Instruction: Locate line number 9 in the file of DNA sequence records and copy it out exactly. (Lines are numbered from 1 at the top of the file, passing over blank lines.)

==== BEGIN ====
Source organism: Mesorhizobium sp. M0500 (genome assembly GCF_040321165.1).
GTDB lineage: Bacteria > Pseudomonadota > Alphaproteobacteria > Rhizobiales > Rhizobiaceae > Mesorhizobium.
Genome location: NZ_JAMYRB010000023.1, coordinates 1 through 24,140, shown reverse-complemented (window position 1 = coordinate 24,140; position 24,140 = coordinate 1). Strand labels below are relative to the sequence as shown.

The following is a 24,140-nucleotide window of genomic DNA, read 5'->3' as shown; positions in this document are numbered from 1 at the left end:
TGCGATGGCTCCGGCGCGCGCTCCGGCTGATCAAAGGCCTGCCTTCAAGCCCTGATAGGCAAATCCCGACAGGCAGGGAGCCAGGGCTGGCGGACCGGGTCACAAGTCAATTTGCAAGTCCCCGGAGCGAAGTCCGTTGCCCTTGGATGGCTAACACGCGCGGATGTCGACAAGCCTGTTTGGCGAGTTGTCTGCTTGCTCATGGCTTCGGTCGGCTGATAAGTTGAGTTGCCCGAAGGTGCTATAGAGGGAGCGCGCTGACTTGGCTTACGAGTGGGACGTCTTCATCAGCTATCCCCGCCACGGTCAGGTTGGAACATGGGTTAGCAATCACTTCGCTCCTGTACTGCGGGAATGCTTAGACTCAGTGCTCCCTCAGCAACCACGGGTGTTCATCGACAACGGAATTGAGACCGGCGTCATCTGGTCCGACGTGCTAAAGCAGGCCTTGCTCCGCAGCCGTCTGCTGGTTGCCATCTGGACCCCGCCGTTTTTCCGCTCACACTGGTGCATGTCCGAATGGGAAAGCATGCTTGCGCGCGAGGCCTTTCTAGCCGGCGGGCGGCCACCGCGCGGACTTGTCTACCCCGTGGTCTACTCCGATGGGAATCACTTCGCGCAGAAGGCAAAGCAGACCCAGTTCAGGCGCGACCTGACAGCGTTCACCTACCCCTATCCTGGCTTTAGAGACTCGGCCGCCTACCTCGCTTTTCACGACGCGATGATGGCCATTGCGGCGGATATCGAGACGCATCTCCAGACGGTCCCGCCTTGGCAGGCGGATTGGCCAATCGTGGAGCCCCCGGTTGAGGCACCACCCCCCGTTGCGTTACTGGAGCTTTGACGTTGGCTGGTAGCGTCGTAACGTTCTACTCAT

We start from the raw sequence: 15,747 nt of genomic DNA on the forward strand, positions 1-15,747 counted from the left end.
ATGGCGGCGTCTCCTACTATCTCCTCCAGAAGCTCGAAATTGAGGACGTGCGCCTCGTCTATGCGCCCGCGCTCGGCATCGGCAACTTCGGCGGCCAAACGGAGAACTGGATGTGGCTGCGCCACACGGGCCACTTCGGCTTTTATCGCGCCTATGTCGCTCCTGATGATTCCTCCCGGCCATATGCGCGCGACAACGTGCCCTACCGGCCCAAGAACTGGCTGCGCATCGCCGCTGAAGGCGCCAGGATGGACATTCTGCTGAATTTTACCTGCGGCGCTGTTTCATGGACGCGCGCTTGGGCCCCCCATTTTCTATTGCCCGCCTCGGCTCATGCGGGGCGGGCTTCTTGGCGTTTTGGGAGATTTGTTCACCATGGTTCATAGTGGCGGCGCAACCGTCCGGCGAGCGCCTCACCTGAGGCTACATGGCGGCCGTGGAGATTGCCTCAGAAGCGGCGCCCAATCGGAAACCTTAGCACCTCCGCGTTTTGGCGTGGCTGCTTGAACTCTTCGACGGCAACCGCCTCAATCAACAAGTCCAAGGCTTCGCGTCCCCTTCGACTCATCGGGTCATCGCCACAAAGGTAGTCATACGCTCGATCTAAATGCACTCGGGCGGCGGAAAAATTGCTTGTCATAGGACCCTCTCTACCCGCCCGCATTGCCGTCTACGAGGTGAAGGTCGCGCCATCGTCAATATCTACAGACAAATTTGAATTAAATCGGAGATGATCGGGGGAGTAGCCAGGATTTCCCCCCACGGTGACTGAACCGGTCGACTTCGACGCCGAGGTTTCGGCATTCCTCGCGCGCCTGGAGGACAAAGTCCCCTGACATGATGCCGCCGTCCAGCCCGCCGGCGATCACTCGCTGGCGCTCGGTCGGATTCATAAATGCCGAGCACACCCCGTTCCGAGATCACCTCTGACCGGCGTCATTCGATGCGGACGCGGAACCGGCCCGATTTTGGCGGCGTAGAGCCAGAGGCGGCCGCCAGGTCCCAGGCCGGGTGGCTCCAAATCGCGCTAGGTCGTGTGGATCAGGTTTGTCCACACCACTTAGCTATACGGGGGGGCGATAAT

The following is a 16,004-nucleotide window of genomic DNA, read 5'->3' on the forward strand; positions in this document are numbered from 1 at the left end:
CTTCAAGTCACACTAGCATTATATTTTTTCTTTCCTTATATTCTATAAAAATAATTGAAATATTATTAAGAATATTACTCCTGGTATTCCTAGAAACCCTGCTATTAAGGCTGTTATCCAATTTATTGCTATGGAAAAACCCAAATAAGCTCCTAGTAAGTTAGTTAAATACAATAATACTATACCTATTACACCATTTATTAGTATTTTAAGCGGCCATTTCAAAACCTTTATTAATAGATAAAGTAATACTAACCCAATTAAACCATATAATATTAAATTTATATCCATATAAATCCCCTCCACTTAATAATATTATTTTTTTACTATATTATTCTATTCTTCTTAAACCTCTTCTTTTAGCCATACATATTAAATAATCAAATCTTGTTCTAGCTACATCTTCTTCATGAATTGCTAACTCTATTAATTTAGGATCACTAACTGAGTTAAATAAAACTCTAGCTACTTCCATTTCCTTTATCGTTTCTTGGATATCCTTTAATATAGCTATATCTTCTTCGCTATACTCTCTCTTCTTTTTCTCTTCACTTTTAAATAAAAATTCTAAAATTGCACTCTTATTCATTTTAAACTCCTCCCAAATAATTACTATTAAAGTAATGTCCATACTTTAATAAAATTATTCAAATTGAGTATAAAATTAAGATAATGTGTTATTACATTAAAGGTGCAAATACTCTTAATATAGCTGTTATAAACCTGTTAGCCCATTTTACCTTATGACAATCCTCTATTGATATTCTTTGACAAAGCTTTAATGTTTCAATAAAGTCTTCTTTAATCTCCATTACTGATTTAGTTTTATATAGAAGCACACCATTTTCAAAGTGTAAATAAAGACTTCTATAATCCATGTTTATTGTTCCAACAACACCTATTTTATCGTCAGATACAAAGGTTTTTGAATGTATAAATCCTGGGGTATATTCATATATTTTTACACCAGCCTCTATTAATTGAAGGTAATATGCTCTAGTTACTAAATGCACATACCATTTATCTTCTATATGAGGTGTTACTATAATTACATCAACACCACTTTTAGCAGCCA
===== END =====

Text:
CTTCAAGTCACACTAGCATTATATTTTTTCTTTCCTTATATTCTATAAAAATAATTGAAATATTATTAAGAATATTACTCCTGGTATTCCTAGAAACCCTGCTATTAAGGCTGTTATCCAATTTATTGCTATGGAAAAACCCAAATAAGCTCCTAGTAAGTTAGTTAAATACAATAATACTATACCTATTACACCATTTATTAGTATTTTAAGCGGCCATTTCAAAACCTTTATTAATAGATAAAGTAATACTAACCCAATTAAACCATATAATATTAAATTTATATCCATATAAATCCCCTCCACTTAATAATATTATTTTTTTACTATATTATTCTATTCTTCTTAAACCTCTTCTTTTAGCCATACATATTAAATAATCAAATCTTGTTCTAGCTACATCTTCTTCATGAATTGCTAACTCTATTAATTTAGGATCACTAACTGAGTTAAATAAAACTCTAGCTACTTCCATTTCCTTTATCGTTTCTTGGATATCCTTTAATATAGCTATATCTTCTTCGCTATACTCTCTCTTCTTTTTCTCTTCACTTTTAAATAAAAATTCTAAAATTGCACTCTTATTCATTTTAAACTCCTCCCAAATAATTACTATTAAAGTAATGTCCATACTTTAATAAAATTATTCAAATTGAGTATAAAATTAAGATAATGTGTTATTACATTAAAGGTGCAAATACTCTTAATATAGCTGTTATAAACCTGTTAGCCCATTTTACCTTATGACAATCCTCTATTGATATTCTTTGACAAAGCTTTAATGTTTCAATAAAGTCTTCTTTAATCTCCATTACTGATTTAGTTTTATATAGAAGCACACCATTTTCAAAGTGTAAATAAAGACTTCTATAATCCATGTTTATTGTTCCAACAACACCTATTTTATCGTCAGATACAAAGGTTTTTGAATGTATAAATCCTGGGGTATATTCATATATTTTTACACCAGCCTCTATTAATTGAAGGTAATATGCTCTAGTTACTAAATGCACATACCATTTATCTTCTATATGAGGTGTTACTATAATTACATCAACACCACTTTTAGCAGCCA